Situations that can cause bruised ribs include:

  • sports injuries
  • falls
  • car accidents
  • crush injuries, such as from a heavy object falling onto your chest
  • assault
  • excessive or forceful coughing

Because any of these situations could cause additional injuries, including internal damage that may not be immediately apparent, it is important to get prompt or emergency care.

Learn other possible causes of rib cage pain.

Other frequently asked questions

These are some questions people often ask about bruised ribs. Angela M. Bell, M.D., FACP, has reviewed the answers.

Does a bruised rib heal itself?

Generally, a bruised rib will heal on its own with rest and pain relievers. However, the force that causes the bruising may also result in other injuries, including internal damage to vital organs inside the rib cage. Always contact a doctor or health professional for symptoms of a bruised rib.

How should you sleep with bruised ribs?

Doctors recommend avoiding lying down right after bruising a rib. If possible, sleep sitting up for the first few days after your injury.

Is heat good for bruised ribs?

Initially, applying cold packs can help reduce swelling from a bruised rib. After the first 2 days, it can help to use heat packs or a hot bath to help bruising heal more quickly.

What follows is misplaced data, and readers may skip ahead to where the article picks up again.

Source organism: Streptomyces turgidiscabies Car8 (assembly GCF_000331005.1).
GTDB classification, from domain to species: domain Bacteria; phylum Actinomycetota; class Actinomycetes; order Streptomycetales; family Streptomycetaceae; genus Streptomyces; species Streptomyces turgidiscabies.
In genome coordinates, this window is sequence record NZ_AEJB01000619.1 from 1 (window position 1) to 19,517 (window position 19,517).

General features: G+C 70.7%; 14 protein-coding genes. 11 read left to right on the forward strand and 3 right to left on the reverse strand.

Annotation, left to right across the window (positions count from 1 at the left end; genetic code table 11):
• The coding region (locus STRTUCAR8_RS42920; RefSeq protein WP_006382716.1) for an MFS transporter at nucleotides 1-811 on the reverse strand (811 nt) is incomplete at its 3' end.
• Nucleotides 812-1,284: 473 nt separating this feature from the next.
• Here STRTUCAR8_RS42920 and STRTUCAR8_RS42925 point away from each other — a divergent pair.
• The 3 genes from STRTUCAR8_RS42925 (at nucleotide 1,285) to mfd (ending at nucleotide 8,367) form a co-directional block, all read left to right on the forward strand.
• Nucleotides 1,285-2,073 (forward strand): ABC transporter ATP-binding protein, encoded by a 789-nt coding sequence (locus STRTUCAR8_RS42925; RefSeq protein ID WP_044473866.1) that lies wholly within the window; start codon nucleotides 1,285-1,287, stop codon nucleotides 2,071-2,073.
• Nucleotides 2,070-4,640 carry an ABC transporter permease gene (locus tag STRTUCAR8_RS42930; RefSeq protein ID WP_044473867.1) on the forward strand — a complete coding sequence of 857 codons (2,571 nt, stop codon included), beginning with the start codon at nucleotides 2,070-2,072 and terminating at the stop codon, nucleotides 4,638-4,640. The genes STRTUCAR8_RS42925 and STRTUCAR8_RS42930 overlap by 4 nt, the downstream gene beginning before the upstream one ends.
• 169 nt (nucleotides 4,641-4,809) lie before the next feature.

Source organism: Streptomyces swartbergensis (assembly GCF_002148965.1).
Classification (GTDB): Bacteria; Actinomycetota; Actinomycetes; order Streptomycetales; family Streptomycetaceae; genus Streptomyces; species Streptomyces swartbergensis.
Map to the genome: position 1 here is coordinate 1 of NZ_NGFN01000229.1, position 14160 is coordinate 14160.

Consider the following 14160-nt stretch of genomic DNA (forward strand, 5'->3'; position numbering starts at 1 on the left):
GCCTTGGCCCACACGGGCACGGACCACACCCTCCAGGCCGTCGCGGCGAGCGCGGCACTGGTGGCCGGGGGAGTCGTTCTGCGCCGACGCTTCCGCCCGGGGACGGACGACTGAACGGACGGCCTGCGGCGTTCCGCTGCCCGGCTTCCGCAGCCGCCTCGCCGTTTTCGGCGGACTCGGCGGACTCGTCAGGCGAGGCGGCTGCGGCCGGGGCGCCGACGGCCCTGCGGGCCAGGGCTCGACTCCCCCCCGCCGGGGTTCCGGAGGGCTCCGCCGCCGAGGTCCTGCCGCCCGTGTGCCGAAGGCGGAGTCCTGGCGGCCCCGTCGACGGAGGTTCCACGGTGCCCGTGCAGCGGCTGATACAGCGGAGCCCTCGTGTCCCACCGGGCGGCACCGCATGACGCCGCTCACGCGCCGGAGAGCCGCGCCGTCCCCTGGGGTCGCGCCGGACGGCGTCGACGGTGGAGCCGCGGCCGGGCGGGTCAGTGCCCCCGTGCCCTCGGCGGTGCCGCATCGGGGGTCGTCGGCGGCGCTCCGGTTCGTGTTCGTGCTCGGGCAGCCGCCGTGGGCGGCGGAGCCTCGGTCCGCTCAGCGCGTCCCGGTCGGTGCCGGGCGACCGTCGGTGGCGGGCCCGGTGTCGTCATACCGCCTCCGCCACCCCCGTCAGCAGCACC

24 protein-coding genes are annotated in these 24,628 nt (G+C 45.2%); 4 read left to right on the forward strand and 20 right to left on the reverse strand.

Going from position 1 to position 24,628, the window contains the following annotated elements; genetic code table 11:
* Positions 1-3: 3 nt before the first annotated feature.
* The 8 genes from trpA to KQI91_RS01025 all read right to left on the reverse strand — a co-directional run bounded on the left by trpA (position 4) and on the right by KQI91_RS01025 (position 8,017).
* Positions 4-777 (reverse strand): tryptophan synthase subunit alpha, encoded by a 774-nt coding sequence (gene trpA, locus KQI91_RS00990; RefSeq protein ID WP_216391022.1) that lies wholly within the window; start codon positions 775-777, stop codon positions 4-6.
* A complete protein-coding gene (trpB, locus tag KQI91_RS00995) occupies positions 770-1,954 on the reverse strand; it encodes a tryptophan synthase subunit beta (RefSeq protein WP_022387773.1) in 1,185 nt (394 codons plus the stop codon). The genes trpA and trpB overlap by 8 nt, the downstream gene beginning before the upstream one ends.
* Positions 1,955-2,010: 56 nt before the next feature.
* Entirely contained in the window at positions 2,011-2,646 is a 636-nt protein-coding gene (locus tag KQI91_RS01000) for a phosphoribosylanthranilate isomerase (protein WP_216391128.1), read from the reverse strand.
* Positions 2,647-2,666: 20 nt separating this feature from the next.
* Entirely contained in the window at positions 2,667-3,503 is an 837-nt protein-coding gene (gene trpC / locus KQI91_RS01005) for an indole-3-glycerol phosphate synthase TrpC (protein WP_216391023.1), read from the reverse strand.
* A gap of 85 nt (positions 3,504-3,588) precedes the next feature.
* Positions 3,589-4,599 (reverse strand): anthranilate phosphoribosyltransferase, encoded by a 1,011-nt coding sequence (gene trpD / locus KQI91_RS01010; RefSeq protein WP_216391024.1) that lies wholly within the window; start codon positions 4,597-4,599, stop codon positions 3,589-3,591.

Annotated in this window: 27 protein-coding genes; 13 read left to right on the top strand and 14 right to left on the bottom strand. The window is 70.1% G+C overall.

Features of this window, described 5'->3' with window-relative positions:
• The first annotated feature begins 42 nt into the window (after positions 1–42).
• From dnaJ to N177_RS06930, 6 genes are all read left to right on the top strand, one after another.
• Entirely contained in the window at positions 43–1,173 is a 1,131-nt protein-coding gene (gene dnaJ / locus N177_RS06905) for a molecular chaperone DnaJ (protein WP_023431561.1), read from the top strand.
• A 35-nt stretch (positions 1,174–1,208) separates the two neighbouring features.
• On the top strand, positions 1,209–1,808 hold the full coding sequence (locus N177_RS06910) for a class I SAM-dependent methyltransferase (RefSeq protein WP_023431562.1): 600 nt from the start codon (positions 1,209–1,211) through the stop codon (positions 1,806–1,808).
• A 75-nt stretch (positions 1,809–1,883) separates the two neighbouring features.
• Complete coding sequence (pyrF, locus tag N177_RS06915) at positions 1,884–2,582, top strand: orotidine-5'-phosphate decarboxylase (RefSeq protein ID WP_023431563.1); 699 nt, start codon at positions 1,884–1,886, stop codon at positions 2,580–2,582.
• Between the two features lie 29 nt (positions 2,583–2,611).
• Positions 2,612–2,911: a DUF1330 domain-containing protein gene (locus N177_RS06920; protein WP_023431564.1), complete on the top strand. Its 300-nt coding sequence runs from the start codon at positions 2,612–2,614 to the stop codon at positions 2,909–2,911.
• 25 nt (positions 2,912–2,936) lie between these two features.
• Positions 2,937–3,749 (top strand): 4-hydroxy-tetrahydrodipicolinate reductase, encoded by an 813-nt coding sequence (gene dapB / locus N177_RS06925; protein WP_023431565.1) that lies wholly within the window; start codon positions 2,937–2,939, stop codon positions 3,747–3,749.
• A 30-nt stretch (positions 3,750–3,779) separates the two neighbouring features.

A bruised rib can occur due to injury to any area of the rib cage. Damage to soft tissue around rib bones can rupture blood vessels and cause pooling, resulting in a bruise.

Symptoms of a rib bruise can include soreness in the area of the injury, pain when inhaling or coughing, and muscle spasms around the rib cage. Severe pain or difficulty breathing may indicate a rib fracture or another serious injury.

Treatment for a bruised rib typically includes rest and OTC pain relievers. Pain should typically improve within a few days.

Contact your doctor for any symptoms of a bruised rib because the injury that causes a bruised rib may lead to additional injuries. If symptoms suddenly worsen, get urgent or emergency care.

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Medical Reviewer: Angela M. Bell, MD, FACP
Last Review Date: 2022 Oct 11